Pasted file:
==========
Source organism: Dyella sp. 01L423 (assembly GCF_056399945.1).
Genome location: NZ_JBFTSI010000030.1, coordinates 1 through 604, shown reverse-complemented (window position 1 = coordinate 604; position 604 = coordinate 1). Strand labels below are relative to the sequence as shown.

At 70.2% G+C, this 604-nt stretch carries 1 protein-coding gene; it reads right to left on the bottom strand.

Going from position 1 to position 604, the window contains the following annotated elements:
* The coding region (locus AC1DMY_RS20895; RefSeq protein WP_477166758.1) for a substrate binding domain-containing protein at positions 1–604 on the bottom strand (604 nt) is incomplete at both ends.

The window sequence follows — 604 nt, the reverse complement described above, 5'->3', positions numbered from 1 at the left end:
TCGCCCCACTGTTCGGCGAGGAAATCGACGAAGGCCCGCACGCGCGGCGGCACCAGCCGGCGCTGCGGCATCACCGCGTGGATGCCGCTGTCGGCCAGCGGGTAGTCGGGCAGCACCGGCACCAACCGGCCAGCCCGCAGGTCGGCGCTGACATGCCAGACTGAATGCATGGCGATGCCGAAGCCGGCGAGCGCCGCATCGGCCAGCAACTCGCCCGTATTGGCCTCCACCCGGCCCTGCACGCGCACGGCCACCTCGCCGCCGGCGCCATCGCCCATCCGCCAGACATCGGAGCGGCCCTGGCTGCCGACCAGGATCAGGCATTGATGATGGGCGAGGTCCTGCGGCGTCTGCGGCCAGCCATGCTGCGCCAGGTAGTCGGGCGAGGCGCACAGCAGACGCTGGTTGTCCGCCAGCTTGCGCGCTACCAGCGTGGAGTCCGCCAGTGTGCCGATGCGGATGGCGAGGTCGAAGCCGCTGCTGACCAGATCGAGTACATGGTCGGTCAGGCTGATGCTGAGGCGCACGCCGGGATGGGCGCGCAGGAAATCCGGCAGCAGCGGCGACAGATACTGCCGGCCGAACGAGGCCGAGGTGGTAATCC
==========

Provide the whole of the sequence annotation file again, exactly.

Source organism: Dyella sp. 01L423 (assembly GCF_056399945.1).
Genome location: NZ_JBFTSI010000030.1, coordinates 1 through 604, shown reverse-complemented (window position 1 = coordinate 604; position 604 = coordinate 1). Strand labels below are relative to the sequence as shown.

At 70.2% G+C, this 604-nt stretch carries 1 protein-coding gene; it reads right to left on the bottom strand.

Going from position 1 to position 604, the window contains the following annotated elements:
* The coding region (locus AC1DMY_RS20895; RefSeq protein WP_477166758.1) for a substrate binding domain-containing protein at positions 1–604 on the bottom strand (604 nt) is incomplete at both ends.

The window sequence follows — 604 nt, the reverse complement described above, 5'->3', positions numbered from 1 at the left end:
TCGCCCCACTGTTCGGCGAGGAAATCGACGAAGGCCCGCACGCGCGGCGGCACCAGCCGGCGCTGCGGCATCACCGCGTGGATGCCGCTGTCGGCCAGCGGGTAGTCGGGCAGCACCGGCACCAACCGGCCAGCCCGCAGGTCGGCGCTGACATGCCAGACTGAATGCATGGCGATGCCGAAGCCGGCGAGCGCCGCATCGGCCAGCAACTCGCCCGTATTGGCCTCCACCCGGCCCTGCACGCGCACGGCCACCTCGCCGCCGGCGCCATCGCCCATCCGCCAGACATCGGAGCGGCCCTGGCTGCCGACCAGGATCAGGCATTGATGATGGGCGAGGTCCTGCGGCGTCTGCGGCCAGCCATGCTGCGCCAGGTAGTCGGGCGAGGCGCACAGCAGACGCTGGTTGTCCGCCAGCTTGCGCGCTACCAGCGTGGAGTCCGCCAGTGTGCCGATGCGGATGGCGAGGTCGAAGCCGCTGCTGACCAGATCGAGTACATGGTCGGTCAGGCTGATGCTGAGGCGCACGCCGGGATGGGCGCGCAGGAAATCCGGCAGCAGCGGCGACAGATACTGCCGGCCGAACGAGGCCGAGGTGGTAATCC